For everyone interested in joining Gunship Revolution – or really, if you’re interested in joining art studios in general – here are some tips about making a good impression on an email application!
Imagine finding an email on your inbox from someone you’ve never met. Imagine opening that email and finding it empty, save for a link and a zip-file that says “arts.” Sure, it could be from someone so good at art that words will fail to capture what only images will be able to but it could just as easily be crawling with malware.
Of course, a short, simple, formal introduction will take you a lot farther than proving you are an actual human looking for a job (until the Turing Test is definitively cracked, circa 2025.) An introductory letter is the first set of words you will be engaging with the people you want to work with. Given that a job with an art studio involves much more communication and relationship-building than our little introvert hearts expected, this teaser will be crucial.
KEEP IT CONCISE
This would be rule number one if rule number one hadn’t been about introductions. It also applies to both your letter and your portfolio. Be selective about the information you place on your letter: name, the positions you wish to apply for, and which parts of the production process you specialize in. For the pieces you wish to submit as your portfolio, six to eight of your best work should do. Remember that there are still interviews to follow and you will have a chance to elaborate there.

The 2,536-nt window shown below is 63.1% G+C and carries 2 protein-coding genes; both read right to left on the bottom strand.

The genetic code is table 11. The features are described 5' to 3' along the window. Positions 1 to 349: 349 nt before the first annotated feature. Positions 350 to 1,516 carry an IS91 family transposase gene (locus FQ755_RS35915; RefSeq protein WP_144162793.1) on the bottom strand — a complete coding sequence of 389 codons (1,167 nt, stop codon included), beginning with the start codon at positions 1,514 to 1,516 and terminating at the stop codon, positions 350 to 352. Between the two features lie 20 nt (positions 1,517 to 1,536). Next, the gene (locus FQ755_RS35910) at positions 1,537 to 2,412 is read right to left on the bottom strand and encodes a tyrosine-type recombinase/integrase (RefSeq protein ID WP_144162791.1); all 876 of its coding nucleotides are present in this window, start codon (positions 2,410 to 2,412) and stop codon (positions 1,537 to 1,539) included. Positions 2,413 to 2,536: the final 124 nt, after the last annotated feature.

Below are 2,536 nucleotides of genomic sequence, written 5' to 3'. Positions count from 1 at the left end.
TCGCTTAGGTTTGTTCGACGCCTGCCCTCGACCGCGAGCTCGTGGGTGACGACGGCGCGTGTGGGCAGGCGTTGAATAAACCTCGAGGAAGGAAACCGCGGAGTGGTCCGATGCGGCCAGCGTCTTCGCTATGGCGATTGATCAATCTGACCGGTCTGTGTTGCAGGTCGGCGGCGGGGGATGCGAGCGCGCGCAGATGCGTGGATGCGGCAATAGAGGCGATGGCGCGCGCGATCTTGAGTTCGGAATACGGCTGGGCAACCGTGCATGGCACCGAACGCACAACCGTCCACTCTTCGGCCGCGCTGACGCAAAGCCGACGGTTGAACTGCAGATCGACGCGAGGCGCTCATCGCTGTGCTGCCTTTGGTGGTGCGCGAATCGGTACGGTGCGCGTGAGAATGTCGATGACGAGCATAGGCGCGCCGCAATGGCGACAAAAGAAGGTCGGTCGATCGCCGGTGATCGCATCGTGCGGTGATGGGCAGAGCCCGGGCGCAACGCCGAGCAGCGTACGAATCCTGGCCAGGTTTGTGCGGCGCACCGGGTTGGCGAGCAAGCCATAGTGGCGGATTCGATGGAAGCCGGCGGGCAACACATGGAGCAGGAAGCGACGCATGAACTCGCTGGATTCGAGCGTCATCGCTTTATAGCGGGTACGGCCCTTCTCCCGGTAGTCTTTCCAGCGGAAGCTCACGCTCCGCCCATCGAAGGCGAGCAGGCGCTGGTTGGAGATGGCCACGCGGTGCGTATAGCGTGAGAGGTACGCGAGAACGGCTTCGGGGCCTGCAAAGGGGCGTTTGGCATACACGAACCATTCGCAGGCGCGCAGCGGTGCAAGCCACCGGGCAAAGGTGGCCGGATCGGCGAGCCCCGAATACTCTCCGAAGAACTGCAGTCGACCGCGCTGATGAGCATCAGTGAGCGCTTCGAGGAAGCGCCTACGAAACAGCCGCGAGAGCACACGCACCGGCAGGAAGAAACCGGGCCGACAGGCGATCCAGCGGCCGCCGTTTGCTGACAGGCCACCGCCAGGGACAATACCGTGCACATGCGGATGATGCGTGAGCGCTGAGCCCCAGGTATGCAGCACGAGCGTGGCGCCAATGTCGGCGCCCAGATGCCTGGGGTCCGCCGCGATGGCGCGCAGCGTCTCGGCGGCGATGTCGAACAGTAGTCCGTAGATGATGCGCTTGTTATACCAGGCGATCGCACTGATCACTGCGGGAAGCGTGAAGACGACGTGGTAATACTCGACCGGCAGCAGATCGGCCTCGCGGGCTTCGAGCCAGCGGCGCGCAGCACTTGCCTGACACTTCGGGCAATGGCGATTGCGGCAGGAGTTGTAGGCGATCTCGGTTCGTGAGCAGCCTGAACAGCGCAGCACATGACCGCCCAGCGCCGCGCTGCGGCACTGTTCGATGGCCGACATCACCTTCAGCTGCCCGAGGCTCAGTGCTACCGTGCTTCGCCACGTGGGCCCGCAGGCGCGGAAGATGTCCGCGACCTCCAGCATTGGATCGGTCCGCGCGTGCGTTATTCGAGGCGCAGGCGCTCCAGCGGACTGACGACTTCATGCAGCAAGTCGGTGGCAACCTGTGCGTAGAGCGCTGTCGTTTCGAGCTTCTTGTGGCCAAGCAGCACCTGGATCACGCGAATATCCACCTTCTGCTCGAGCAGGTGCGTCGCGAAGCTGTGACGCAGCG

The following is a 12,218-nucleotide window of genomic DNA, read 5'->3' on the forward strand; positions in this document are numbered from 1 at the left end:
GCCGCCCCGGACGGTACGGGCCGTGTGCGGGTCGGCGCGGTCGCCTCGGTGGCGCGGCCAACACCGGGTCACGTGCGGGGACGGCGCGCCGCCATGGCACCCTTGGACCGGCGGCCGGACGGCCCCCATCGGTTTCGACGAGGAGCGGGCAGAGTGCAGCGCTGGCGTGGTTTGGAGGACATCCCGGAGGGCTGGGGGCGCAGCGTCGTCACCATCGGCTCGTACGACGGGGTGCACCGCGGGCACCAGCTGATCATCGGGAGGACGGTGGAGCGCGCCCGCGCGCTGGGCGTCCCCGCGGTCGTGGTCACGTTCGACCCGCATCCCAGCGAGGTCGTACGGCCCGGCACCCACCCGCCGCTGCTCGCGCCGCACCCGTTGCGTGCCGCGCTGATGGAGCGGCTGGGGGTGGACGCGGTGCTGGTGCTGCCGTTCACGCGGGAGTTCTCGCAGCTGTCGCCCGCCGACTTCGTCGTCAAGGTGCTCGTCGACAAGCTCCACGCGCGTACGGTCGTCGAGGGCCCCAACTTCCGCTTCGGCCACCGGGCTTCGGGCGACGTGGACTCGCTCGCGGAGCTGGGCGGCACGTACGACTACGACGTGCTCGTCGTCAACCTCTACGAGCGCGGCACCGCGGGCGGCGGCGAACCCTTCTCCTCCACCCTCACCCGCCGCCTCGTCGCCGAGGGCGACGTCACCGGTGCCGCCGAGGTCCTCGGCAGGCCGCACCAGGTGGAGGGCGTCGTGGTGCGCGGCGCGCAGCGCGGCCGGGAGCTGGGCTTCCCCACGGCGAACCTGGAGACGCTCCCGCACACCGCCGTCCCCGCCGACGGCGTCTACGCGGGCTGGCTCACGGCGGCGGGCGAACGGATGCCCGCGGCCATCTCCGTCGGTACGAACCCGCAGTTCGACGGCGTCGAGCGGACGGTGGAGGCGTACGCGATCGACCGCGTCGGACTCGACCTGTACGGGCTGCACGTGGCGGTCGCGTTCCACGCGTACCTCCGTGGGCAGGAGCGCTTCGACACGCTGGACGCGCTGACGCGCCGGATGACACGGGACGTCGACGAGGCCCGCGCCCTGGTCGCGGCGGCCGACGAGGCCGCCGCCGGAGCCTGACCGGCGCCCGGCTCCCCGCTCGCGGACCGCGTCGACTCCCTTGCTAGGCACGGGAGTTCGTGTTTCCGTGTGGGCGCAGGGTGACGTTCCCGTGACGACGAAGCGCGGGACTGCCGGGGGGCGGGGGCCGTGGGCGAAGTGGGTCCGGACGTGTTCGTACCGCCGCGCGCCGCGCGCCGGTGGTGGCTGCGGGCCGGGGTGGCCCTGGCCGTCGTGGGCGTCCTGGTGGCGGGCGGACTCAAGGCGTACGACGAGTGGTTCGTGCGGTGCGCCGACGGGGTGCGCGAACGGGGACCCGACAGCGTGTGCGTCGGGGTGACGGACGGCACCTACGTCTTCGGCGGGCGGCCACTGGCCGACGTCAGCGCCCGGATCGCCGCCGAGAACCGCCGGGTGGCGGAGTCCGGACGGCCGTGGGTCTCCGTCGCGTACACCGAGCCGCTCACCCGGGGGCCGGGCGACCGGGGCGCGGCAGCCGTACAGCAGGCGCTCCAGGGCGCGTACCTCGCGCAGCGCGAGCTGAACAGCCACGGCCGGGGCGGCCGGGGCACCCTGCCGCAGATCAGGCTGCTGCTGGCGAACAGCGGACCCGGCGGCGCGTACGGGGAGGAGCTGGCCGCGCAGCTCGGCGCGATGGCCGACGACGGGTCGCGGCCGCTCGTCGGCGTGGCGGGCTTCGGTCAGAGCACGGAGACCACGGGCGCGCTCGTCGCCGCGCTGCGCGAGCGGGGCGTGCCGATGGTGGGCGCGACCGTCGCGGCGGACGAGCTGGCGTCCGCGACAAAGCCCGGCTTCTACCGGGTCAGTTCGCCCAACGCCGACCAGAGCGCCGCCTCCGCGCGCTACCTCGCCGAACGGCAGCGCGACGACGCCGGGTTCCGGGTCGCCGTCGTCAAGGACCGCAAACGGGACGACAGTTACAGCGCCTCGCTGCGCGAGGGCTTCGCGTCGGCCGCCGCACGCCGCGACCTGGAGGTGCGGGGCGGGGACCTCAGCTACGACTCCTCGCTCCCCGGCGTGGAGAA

Skill may make an artist but it is tenacity that makes a professional. It is always best not to submit pieces for your portfolio unless it’s finished, otherwise you might imply that you may be the kind of person who ends up leaving projects similarly hanging. So yeah, no production sketches or Works in Progress. Also no headshots, unless it’s concept art for a character born without anything from the chest down, we’d like to see the rest of the body, please.
COMPLETE IT EVEN FURTHER
If you only have a handful of art to submit, you might as well go all out with it. This is why we recommend that you submit fully colored illustrations with backgrounds and original concepts: it’s easy to show variety in a folio of sixty pieces but when you only have six to show, you might as well showcase everything you’ve got. Are you good with atmospheric effects and mechanical elements? Draw robots fixing a traffic jam in a storm. Are you good with animal anatomy and modern interiors? Give us “The Office” if it was starred by Chimeras.
REFLECT WHAT THE STUDIO MIGHT NEED
And if you’re reading this, you’re halfway there. Researching the studio you want to work with is not only for the benefit of carrying a studio’s favor and getting a job there, it’s also an important step in knowing whether you want to join that studio in the first place. And this is not a matter of “am I good enough?” – that kind of stuff you really have to try out for yourself. This is about learning what kind of projects the company engages in, the styles of art they offer, and so forth. Will you be ready to ink and color another artist’s line art? Will you be able to adapt to art styles when working for well-established brands? How do you deal with criticism and correction? These are all considerations for when you’re producing art as a team rather than just as an individual.
And that’s it for now. We hope you got something out of these tips. If you have any questions, feel free to ask in the comments section. If you do apply with Gunship Revolution, see you on the other side of the process.